Backing up new sensor will be not one, but two Digic 5+ image processors. Canon claims speeds up to three times faster than the standard Digic 5 processor. The dual processors allow for full-resolution continuous shooting at up to 12 fps with 14-bit A/D conversion, which can be pushed to 14 fps in JPEG only mode.
It’s clear that Canon is aiming the 1D X at filmmakers, who have been generally opting for the Canon 5D MKII instead of the 1D or 1Ds. Canon claims the new Digic 5+ will reduce artifacts from moire and provide longer continuous shooting times by automatically creating a new file once it reaches the 4 GB file limit. Canon claims the continuous shooting time can be extended to nearly 30 minutes, up from 12 minutes in the 5D and 7D.
The 1D X also features twin CF cards which can be set to either write from one card to the next or duplicate photos on both cards.
In another nod to professionals using their Canon cameras primarily for video, the 1D X includes the ability to manually adjust the sound levels which are displayed on the LCD screen. You can almost hear millions of video shooters saying, “Finally!” at the same time.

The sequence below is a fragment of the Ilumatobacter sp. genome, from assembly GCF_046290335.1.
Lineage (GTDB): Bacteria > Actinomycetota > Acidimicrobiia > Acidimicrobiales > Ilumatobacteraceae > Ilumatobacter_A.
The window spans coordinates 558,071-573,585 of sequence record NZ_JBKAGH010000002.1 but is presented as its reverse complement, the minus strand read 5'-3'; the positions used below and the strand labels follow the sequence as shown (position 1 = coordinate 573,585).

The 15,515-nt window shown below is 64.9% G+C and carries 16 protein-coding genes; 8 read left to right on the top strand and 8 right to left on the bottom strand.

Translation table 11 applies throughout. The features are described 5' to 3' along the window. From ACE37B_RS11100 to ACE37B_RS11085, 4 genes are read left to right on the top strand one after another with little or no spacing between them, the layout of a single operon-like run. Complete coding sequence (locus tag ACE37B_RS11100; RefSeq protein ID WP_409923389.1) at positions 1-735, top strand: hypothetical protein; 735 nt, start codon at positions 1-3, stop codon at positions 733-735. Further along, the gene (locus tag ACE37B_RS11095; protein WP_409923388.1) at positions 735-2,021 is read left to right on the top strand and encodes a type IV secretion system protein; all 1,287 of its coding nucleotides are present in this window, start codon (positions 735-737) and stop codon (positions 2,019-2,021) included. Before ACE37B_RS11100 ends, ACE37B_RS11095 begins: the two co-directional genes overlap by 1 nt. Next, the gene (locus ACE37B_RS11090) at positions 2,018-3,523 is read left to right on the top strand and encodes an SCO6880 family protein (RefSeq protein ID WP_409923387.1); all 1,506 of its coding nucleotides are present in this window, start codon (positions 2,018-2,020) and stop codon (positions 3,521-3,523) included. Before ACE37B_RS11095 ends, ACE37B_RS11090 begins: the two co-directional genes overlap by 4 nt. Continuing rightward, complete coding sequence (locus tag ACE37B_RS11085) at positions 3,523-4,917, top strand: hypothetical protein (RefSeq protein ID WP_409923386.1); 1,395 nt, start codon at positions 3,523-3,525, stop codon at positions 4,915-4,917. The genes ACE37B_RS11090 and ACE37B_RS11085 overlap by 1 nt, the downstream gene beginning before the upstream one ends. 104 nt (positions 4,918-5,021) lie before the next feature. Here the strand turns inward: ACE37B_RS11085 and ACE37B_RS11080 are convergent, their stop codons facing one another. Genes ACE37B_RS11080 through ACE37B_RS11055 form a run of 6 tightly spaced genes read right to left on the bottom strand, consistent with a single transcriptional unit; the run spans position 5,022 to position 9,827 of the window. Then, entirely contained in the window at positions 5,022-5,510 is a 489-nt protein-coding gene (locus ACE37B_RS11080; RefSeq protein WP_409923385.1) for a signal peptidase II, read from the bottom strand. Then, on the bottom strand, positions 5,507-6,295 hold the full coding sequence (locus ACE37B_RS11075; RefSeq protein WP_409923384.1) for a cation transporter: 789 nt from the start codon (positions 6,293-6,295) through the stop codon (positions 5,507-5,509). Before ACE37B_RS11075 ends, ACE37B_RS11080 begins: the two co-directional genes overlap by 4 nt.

Integrated into the camera is a gigabit ethernet port, but no word yet on whether video shooters will be able to get a raw data feed out of the data port. Right now that seems unlikely, but stay tuned.
The 1D X has added a second joystick on the back for controlling camera functions along with a 3.2 inch Clear View II LCD screen with 1040k dot resolution and anti-reflective coating. If you’ve ever noticed your pictures seem to look better in the LCD screen than on your computer, expect that to be even more noticeable with the 1D X.
As you would expect from any top of the line camera, the 1D X sports a high-grade magnesium alloy, advanced weather seals, and a new sensor cleaning system that uses wave-based vibrations to shake dust and dirt from the sensor.
Canon has some add-on features available that include the GP-E1 GPS receiver and the new WFT-E6 wifi transmitter.
In an unusual move Canon has announced the availability of the 1D X in March 2012, apparently trying to get some of their customers to postpone holiday purchases. U.S. pricing is expected to be in the range of $6,800 for the body only.
The Canon SX40 HS is an interesting blend of features that could be compelling for both the consumer and video professionals looking for a fixed position camera to set up for wide shots.
The showcase feature is a 35x super-zoom with a range that starts at 24mm on the wide end of the scale and runs out to an amazing 840mm on the zoom, all riding on a combination of Ultrasonic and Voice Coil Motors for fast, silent zooming.